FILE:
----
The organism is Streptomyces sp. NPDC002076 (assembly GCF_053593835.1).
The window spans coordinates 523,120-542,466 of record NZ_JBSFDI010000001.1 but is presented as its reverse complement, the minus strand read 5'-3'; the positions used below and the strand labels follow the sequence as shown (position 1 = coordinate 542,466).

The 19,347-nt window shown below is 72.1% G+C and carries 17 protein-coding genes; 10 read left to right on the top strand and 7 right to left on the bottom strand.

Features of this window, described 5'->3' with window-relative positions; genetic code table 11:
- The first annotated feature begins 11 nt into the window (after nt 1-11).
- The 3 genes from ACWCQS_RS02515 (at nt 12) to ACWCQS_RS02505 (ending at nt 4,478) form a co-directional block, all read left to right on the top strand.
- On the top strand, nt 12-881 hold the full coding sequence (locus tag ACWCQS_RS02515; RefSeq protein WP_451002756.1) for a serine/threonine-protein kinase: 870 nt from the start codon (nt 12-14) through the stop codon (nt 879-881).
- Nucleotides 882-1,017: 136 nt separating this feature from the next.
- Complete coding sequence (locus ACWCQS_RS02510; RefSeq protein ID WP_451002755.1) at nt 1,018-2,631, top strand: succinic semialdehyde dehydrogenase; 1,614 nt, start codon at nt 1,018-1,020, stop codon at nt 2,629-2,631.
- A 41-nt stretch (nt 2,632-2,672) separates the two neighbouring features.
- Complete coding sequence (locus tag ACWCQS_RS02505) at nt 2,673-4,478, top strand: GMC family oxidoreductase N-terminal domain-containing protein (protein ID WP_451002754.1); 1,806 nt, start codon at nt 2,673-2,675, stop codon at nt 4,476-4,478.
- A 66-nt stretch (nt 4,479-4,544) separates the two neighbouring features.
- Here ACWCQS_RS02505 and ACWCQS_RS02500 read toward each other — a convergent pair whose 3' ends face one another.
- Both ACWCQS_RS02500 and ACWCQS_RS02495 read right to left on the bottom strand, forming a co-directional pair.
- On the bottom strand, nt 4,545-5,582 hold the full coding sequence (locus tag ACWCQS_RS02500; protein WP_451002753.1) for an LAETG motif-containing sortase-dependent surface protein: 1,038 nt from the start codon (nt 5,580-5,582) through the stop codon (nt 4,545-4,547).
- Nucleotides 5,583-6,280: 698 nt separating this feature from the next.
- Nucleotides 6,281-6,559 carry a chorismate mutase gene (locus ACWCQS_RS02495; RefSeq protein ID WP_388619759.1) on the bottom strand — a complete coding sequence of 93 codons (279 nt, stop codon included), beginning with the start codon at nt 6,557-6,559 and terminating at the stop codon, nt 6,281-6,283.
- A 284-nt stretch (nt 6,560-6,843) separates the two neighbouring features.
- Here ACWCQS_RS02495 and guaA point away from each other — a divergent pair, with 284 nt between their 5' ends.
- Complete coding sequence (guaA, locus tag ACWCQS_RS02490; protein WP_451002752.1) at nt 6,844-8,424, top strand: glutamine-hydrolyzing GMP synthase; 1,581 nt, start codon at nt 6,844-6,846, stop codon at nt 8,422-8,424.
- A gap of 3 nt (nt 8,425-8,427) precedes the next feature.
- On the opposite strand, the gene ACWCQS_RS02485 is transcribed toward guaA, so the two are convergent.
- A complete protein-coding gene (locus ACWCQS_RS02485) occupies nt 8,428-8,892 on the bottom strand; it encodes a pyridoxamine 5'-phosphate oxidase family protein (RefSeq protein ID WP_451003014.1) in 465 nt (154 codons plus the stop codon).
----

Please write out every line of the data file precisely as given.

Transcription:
The organism is Streptomyces sp. NPDC002076 (assembly GCF_053593835.1).
The window spans coordinates 523,120-542,466 of record NZ_JBSFDI010000001.1 but is presented as its reverse complement, the minus strand read 5'-3'; the positions used below and the strand labels follow the sequence as shown (position 1 = coordinate 542,466).

The 19,347-nt window shown below is 72.1% G+C and carries 17 protein-coding genes; 10 read left to right on the top strand and 7 right to left on the bottom strand.

Features of this window, described 5'->3' with window-relative positions; genetic code table 11:
- The first annotated feature begins 11 nt into the window (after nt 1-11).
- The 3 genes from ACWCQS_RS02515 (at nt 12) to ACWCQS_RS02505 (ending at nt 4,478) form a co-directional block, all read left to right on the top strand.
- On the top strand, nt 12-881 hold the full coding sequence (locus tag ACWCQS_RS02515; RefSeq protein WP_451002756.1) for a serine/threonine-protein kinase: 870 nt from the start codon (nt 12-14) through the stop codon (nt 879-881).
- Nucleotides 882-1,017: 136 nt separating this feature from the next.
- Complete coding sequence (locus ACWCQS_RS02510; RefSeq protein ID WP_451002755.1) at nt 1,018-2,631, top strand: succinic semialdehyde dehydrogenase; 1,614 nt, start codon at nt 1,018-1,020, stop codon at nt 2,629-2,631.
- A 41-nt stretch (nt 2,632-2,672) separates the two neighbouring features.
- Complete coding sequence (locus tag ACWCQS_RS02505) at nt 2,673-4,478, top strand: GMC family oxidoreductase N-terminal domain-containing protein (protein ID WP_451002754.1); 1,806 nt, start codon at nt 2,673-2,675, stop codon at nt 4,476-4,478.
- A 66-nt stretch (nt 4,479-4,544) separates the two neighbouring features.
- Here ACWCQS_RS02505 and ACWCQS_RS02500 read toward each other — a convergent pair whose 3' ends face one another.
- Both ACWCQS_RS02500 and ACWCQS_RS02495 read right to left on the bottom strand, forming a co-directional pair.
- On the bottom strand, nt 4,545-5,582 hold the full coding sequence (locus tag ACWCQS_RS02500; protein WP_451002753.1) for an LAETG motif-containing sortase-dependent surface protein: 1,038 nt from the start codon (nt 5,580-5,582) through the stop codon (nt 4,545-4,547).
- Nucleotides 5,583-6,280: 698 nt separating this feature from the next.
- Nucleotides 6,281-6,559 carry a chorismate mutase gene (locus ACWCQS_RS02495; RefSeq protein ID WP_388619759.1) on the bottom strand — a complete coding sequence of 93 codons (279 nt, stop codon included), beginning with the start codon at nt 6,557-6,559 and terminating at the stop codon, nt 6,281-6,283.
- A 284-nt stretch (nt 6,560-6,843) separates the two neighbouring features.
- Here ACWCQS_RS02495 and guaA point away from each other — a divergent pair, with 284 nt between their 5' ends.
- Complete coding sequence (guaA, locus tag ACWCQS_RS02490; protein WP_451002752.1) at nt 6,844-8,424, top strand: glutamine-hydrolyzing GMP synthase; 1,581 nt, start codon at nt 6,844-6,846, stop codon at nt 8,422-8,424.
- A gap of 3 nt (nt 8,425-8,427) precedes the next feature.
- On the opposite strand, the gene ACWCQS_RS02485 is transcribed toward guaA, so the two are convergent.
- A complete protein-coding gene (locus ACWCQS_RS02485) occupies nt 8,428-8,892 on the bottom strand; it encodes a pyridoxamine 5'-phosphate oxidase family protein (RefSeq protein ID WP_451003014.1) in 465 nt (154 codons plus the stop codon).